It seems like ages ago, but it was just last month when Donald Trump hosted immigration talks at the White House and shared his vision for the road ahead. In fact, the president surprised many by saying he'd sign a bipartisan agreement -- no matter what's in it.
"I'm not going to say, 'Oh, gee, I want this or I want that.' I'll be signing it," Trump said. He added that if lawmakers negotiate a policy "with things that I'm not in love with," he'd embrace it anyway.
President Donald Trump on Wednesday urged senators to vote against any immigration proposal other than his own plan, courting a showdown with Republican and Democratic senators who oppose the White House's desire to curb family-based migration and would like to cut a narrower deal. [...]Mr. Trump's stance amounted to a demand that the Senate significantly cut legal immigration as part of any legislation.
That Wall Street Journal report coincided with a Politico article that said the president has urged lawmakers to reject any proposal "that does not mirror his own."
The timing of Trump's posture was especially important because a bipartisan group of senators, calling themselves the "Common Sense Caucus," unveiled another bipartisan package last night that gives the White House much of it wants.
No matter. The Washington Post reported, "In an interview late Wednesday, a senior administration official denounced the bipartisan bill, calling it a 'giant amnesty' that did nothing to secure the border, and vowed the White House would strongly lobby against it Thursday."
The article quoted the senior administration official saying, "We're doing everything in our power" to block the bipartisan bill.
For those keeping score, Trump -- who, a month ago, said he'd sign practically anything put in front of him -- has now rejected (1) the Graham-Durbin bipartisan agreement; (2) the McCain-Coons bipartisan agreement; (3) the bipartisan agreement Trump negotiated with Democratic leaders last fall; (4) the bipartisan framework Trump negotiated with Chuck Schumer last month; (5) the Gardner-Bennet bipartisan agreement; (6) and the Common Sense Caucus' bipartisan agreement.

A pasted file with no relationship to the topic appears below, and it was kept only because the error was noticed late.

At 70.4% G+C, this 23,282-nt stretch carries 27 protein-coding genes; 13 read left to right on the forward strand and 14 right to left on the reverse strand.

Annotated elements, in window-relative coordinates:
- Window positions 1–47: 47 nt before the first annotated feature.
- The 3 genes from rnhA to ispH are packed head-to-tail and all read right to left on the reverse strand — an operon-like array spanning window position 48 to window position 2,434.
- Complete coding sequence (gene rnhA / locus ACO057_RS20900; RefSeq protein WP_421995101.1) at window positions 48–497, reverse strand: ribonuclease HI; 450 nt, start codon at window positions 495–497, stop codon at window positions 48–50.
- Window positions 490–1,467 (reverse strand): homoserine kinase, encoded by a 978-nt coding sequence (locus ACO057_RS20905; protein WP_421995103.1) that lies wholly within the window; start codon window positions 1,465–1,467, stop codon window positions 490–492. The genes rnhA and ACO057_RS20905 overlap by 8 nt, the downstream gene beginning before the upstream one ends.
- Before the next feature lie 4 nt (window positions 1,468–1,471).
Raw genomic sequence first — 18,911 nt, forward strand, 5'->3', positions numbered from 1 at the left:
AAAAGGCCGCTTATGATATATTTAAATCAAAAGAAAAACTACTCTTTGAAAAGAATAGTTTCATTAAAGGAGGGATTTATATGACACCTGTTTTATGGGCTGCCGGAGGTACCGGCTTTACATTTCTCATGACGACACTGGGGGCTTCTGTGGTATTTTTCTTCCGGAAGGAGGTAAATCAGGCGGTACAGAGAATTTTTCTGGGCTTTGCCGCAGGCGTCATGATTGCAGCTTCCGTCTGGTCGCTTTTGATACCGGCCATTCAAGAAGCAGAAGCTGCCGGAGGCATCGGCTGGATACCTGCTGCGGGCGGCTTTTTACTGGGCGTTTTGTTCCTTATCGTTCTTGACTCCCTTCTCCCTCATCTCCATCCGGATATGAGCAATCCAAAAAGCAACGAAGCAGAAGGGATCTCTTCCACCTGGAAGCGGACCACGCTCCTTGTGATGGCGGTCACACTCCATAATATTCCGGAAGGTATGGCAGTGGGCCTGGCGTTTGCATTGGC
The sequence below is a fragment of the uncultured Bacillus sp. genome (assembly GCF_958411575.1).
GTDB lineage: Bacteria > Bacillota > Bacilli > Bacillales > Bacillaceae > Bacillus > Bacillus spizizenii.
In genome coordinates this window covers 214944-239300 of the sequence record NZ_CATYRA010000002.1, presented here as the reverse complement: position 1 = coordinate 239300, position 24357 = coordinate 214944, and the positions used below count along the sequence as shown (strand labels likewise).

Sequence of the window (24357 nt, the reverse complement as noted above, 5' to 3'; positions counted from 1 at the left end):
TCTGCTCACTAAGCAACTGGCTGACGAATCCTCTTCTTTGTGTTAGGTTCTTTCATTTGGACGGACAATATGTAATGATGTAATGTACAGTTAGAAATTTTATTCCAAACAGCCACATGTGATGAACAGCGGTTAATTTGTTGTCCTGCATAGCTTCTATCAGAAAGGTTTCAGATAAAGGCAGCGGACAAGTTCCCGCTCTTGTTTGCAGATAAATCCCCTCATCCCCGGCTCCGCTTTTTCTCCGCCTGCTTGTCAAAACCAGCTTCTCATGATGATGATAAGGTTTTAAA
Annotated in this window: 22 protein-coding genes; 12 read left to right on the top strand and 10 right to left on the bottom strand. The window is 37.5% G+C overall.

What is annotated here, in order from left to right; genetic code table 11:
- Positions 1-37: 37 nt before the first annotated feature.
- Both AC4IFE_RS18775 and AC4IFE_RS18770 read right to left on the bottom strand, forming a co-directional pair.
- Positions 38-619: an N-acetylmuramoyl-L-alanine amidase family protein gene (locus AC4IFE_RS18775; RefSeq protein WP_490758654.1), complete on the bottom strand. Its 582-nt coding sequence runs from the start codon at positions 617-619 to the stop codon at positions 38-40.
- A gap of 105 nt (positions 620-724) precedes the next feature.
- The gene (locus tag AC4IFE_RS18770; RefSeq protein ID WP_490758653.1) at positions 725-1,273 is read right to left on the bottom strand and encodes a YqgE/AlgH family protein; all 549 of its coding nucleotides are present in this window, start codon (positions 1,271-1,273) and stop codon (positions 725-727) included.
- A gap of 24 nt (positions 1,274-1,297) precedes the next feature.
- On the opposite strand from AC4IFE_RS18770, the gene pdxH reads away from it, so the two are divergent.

The president has, however, endorsed a Republican plan that would give him everything he's asked for without exception.
It's against this backdrop that Trump believes Democrats are refusing to "make a deal." It's not unreasonable to consider whether the president is confused about what "deal" actually means.
Indeed, he's accused congressional Dems of putting Dreamers' futures at risk for political reasons, which is hopelessly bonkers since he's the one who rescinded DACA in the first place, an absurdity made worse by his refusal to accept any compromise that would protect them. As Vox's Ezra Klein put it yesterday, "He has taken 690,000 hostages and is now trumpeting the wonderful opportunity everyone has to pay his policy ransom in order to free them, and he is doing all of it while insisting he desperately wants to free them too."
The president -- or, more accurately, those who are now guiding his hand -- seems to believe he and his allies have the upper hand. When it comes to the levers of power, that assumption is rooted in fact: immigration hard-liners now dominate the Republican leadership. Democrats, desperate to shield Dreamers, have little leverage and have already accepted concessions they never thought they'd even consider.
With this in mind, the White House believes it can simply wait. Trump will reject every bipartisan offer until Congress endorses his every demand. If lawmakers balk, he'll punish Dreamers, whose fate he doesn't really care about anyway, all while blaming Democrats for "making him" hurt his hostages.